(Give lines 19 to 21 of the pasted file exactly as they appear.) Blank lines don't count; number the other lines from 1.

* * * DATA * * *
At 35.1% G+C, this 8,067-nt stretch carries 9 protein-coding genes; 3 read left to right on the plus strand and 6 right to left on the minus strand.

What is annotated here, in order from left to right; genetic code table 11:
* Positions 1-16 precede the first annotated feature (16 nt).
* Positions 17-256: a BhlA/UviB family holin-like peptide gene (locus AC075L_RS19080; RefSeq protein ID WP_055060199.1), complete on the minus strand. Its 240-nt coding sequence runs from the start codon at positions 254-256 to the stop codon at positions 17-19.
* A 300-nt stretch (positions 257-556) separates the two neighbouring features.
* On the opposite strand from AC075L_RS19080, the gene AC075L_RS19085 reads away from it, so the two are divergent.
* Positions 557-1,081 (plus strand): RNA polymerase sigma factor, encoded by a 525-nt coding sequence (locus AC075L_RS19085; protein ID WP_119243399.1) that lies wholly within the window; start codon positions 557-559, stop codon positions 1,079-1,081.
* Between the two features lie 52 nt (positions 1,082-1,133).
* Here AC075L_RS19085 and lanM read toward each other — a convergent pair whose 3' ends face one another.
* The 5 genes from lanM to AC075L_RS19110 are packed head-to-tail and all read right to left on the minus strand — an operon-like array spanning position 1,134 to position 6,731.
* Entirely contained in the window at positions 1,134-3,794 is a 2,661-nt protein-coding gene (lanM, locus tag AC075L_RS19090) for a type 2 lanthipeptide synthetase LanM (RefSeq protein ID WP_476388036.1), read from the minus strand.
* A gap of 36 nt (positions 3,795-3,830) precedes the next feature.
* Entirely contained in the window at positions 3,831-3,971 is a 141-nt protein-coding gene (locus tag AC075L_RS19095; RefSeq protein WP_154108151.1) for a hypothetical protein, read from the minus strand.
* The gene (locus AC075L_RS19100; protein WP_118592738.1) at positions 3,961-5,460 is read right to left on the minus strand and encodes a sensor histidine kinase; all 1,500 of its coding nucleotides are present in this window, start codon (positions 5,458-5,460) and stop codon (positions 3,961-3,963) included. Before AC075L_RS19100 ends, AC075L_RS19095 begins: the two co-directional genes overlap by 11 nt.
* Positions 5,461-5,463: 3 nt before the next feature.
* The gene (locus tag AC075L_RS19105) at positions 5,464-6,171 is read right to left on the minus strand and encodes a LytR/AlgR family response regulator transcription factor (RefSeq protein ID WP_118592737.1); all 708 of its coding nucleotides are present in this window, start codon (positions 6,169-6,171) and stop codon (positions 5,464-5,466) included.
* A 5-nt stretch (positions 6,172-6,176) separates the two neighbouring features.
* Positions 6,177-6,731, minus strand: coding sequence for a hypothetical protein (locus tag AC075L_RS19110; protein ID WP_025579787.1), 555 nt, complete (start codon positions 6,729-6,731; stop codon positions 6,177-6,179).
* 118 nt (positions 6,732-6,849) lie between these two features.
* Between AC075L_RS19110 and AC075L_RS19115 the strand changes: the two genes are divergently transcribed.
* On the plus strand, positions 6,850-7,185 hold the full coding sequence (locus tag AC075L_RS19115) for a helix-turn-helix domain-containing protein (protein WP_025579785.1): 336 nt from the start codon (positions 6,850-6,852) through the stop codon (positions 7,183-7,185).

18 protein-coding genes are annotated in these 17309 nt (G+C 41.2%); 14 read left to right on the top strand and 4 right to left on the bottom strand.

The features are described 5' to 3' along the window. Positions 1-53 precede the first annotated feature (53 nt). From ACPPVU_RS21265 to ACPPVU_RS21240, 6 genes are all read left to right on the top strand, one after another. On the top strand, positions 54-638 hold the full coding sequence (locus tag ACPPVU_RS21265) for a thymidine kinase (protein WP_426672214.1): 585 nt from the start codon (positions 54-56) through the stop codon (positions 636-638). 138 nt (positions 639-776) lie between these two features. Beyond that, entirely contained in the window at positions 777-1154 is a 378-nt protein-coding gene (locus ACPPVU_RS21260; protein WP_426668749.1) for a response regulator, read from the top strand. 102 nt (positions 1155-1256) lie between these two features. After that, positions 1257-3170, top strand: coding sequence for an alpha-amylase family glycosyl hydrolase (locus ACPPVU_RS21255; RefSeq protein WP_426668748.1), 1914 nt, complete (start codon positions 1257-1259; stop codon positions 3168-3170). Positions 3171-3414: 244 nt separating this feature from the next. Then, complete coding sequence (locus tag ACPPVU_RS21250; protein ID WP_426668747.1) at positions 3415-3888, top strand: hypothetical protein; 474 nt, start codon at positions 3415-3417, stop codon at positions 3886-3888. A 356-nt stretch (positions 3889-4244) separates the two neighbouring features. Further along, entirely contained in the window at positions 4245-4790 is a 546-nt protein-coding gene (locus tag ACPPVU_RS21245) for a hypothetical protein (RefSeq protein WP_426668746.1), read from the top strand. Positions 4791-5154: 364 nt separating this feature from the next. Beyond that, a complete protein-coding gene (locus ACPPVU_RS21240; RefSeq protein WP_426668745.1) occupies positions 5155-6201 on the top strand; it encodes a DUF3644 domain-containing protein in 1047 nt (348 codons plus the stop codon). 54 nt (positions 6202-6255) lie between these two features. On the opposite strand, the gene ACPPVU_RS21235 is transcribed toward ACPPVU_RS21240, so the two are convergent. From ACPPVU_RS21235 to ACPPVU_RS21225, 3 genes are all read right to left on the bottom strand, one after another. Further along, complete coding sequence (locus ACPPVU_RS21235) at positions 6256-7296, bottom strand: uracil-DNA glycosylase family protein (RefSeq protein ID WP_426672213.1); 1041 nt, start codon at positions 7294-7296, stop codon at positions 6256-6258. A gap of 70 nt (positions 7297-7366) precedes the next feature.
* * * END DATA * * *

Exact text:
* 118 nt (positions 6,732-6,849) lie between these two features.
* Between AC075L_RS19110 and AC075L_RS19115 the strand changes: the two genes are divergently transcribed.
* On the plus strand, positions 6,850-7,185 hold the full coding sequence (locus tag AC075L_RS19115) for a helix-turn-helix domain-containing protein (protein WP_025579785.1): 336 nt from the start codon (positions 6,850-6,852) through the stop codon (positions 7,183-7,185).